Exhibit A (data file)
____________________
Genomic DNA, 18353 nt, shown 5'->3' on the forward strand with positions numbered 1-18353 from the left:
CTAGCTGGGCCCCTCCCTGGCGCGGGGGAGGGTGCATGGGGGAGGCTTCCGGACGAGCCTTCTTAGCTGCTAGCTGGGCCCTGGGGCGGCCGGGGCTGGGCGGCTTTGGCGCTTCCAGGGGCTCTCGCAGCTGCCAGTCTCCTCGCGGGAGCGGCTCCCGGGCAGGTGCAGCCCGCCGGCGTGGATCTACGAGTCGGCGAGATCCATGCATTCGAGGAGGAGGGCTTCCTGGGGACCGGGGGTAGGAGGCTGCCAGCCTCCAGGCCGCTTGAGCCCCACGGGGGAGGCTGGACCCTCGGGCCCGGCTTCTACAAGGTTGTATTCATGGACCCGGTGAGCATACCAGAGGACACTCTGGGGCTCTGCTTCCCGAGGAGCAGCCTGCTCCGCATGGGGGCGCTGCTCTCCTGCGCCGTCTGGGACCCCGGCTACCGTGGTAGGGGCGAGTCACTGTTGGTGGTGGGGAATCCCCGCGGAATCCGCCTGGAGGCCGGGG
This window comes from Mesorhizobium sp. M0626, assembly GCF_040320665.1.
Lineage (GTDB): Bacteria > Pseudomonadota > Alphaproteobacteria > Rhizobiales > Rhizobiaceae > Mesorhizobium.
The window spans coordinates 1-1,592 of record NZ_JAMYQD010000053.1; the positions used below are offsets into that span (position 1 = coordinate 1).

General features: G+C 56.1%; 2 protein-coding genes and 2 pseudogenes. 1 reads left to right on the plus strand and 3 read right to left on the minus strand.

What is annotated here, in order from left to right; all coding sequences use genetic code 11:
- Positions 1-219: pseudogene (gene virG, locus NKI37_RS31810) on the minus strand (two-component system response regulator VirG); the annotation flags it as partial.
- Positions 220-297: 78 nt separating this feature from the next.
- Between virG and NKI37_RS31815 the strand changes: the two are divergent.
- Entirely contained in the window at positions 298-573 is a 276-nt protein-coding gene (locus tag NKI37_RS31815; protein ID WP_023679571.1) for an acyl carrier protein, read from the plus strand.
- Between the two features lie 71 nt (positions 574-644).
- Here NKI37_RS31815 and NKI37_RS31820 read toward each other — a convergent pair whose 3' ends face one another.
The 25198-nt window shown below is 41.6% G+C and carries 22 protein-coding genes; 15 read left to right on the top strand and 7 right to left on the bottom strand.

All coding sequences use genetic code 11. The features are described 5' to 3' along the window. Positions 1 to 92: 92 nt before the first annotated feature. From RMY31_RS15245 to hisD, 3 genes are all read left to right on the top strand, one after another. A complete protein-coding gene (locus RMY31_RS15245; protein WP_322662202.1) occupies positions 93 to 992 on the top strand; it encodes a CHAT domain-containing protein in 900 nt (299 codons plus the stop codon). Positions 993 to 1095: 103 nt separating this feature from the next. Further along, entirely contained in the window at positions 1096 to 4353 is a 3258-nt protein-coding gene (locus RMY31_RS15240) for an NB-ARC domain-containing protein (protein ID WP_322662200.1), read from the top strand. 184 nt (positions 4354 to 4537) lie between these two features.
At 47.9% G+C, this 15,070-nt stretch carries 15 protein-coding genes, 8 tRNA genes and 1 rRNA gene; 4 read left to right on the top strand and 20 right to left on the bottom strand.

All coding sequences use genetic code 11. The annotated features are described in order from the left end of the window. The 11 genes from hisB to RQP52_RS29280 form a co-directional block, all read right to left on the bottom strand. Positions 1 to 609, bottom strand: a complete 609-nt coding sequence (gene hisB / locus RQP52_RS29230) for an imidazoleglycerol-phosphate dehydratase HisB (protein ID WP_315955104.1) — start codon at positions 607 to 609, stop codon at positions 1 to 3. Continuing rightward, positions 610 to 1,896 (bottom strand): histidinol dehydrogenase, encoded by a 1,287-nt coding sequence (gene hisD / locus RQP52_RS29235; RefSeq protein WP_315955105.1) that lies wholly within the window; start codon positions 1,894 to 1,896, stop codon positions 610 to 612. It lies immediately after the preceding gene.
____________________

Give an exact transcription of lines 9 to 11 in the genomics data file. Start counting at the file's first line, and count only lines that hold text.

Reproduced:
- Positions 220-297: 78 nt separating this feature from the next.
- Between virG and NKI37_RS31815 the strand changes: the two are divergent.
- Entirely contained in the window at positions 298-573 is a 276-nt protein-coding gene (locus tag NKI37_RS31815; protein ID WP_023679571.1) for an acyl carrier protein, read from the plus strand.